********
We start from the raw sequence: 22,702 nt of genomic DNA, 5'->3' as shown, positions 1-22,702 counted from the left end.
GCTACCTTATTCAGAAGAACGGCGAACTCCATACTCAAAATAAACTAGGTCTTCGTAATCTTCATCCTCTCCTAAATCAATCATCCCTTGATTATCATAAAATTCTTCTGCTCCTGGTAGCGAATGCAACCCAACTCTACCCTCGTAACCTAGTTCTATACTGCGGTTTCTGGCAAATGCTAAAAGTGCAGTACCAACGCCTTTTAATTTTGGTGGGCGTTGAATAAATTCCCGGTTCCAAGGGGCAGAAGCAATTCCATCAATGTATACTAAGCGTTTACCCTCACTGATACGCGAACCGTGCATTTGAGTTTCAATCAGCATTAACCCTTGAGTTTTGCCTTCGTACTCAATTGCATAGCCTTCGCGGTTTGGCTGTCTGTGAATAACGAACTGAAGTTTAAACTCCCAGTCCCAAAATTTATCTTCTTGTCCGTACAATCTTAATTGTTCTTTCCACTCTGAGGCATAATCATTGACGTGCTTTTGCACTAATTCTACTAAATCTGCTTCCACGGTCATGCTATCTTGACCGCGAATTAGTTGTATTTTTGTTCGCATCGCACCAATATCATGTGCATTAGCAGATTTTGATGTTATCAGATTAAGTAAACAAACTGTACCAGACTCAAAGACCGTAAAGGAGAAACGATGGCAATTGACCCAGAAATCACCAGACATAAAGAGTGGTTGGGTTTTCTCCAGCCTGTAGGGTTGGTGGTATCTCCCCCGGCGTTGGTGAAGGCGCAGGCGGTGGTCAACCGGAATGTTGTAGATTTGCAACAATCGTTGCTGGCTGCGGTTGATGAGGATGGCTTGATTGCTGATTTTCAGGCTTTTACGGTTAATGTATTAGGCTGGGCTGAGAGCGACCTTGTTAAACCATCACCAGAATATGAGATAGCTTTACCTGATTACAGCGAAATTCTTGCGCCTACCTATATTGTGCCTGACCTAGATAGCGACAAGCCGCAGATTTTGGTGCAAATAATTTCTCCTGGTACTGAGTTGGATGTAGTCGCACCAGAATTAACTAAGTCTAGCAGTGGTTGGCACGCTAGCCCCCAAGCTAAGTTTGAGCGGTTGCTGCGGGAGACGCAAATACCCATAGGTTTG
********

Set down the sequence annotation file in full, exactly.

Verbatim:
We start from the raw sequence: 22,702 nt of genomic DNA, 5'->3' as shown, positions 1-22,702 counted from the left end.
GCTACCTTATTCAGAAGAACGGCGAACTCCATACTCAAAATAAACTAGGTCTTCGTAATCTTCATCCTCTCCTAAATCAATCATCCCTTGATTATCATAAAATTCTTCTGCTCCTGGTAGCGAATGCAACCCAACTCTACCCTCGTAACCTAGTTCTATACTGCGGTTTCTGGCAAATGCTAAAAGTGCAGTACCAACGCCTTTTAATTTTGGTGGGCGTTGAATAAATTCCCGGTTCCAAGGGGCAGAAGCAATTCCATCAATGTATACTAAGCGTTTACCCTCACTGATACGCGAACCGTGCATTTGAGTTTCAATCAGCATTAACCCTTGAGTTTTGCCTTCGTACTCAATTGCATAGCCTTCGCGGTTTGGCTGTCTGTGAATAACGAACTGAAGTTTAAACTCCCAGTCCCAAAATTTATCTTCTTGTCCGTACAATCTTAATTGTTCTTTCCACTCTGAGGCATAATCATTGACGTGCTTTTGCACTAATTCTACTAAATCTGCTTCCACGGTCATGCTATCTTGACCGCGAATTAGTTGTATTTTTGTTCGCATCGCACCAATATCATGTGCATTAGCAGATTTTGATGTTATCAGATTAAGTAAACAAACTGTACCAGACTCAAAGACCGTAAAGGAGAAACGATGGCAATTGACCCAGAAATCACCAGACATAAAGAGTGGTTGGGTTTTCTCCAGCCTGTAGGGTTGGTGGTATCTCCCCCGGCGTTGGTGAAGGCGCAGGCGGTGGTCAACCGGAATGTTGTAGATTTGCAACAATCGTTGCTGGCTGCGGTTGATGAGGATGGCTTGATTGCTGATTTTCAGGCTTTTACGGTTAATGTATTAGGCTGGGCTGAGAGCGACCTTGTTAAACCATCACCAGAATATGAGATAGCTTTACCTGATTACAGCGAAATTCTTGCGCCTACCTATATTGTGCCTGACCTAGATAGCGACAAGCCGCAGATTTTGGTGCAAATAATTTCTCCTGGTACTGAGTTGGATGTAGTCGCACCAGAATTAACTAAGTCTAGCAGTGGTTGGCACGCTAGCCCCCAAGCTAAGTTTGAGCGGTTGCTGCGGGAGACGCAAATACCCATAGGTTTG